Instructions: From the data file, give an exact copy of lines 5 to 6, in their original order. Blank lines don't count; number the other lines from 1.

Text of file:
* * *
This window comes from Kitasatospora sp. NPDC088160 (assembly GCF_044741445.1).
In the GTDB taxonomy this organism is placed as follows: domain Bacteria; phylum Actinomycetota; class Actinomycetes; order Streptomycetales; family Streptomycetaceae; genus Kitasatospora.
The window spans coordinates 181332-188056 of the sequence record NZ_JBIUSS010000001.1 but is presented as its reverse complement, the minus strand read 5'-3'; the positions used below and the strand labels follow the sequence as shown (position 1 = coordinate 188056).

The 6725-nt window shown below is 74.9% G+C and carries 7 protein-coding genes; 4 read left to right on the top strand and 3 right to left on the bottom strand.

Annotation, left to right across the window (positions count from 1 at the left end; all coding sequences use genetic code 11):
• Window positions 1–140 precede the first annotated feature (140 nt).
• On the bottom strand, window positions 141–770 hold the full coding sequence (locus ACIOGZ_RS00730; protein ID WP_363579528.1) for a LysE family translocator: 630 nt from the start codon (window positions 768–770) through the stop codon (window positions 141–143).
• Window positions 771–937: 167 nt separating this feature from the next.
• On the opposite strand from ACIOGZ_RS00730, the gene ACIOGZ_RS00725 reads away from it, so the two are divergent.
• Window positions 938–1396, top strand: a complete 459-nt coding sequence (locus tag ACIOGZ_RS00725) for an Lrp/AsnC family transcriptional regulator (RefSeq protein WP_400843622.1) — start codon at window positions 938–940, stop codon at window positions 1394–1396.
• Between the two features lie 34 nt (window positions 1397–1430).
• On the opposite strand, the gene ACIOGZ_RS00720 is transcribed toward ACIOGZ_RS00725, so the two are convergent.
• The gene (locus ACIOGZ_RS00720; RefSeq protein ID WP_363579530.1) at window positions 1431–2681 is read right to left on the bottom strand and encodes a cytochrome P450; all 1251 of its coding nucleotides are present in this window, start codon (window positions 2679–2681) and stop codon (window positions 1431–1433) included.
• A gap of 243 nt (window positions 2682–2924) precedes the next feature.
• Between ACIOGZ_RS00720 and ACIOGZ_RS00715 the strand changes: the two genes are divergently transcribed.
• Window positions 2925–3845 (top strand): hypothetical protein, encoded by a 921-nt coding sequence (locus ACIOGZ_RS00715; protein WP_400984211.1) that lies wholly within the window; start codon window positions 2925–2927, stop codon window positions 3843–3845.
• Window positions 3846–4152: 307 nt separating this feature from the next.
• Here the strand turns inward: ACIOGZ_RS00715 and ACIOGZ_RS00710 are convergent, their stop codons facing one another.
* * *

Annotation, left to right across the window (positions count from 1 at the left end; all coding sequences use genetic code 11):
• Window positions 1–140 precede the first annotated feature (140 nt).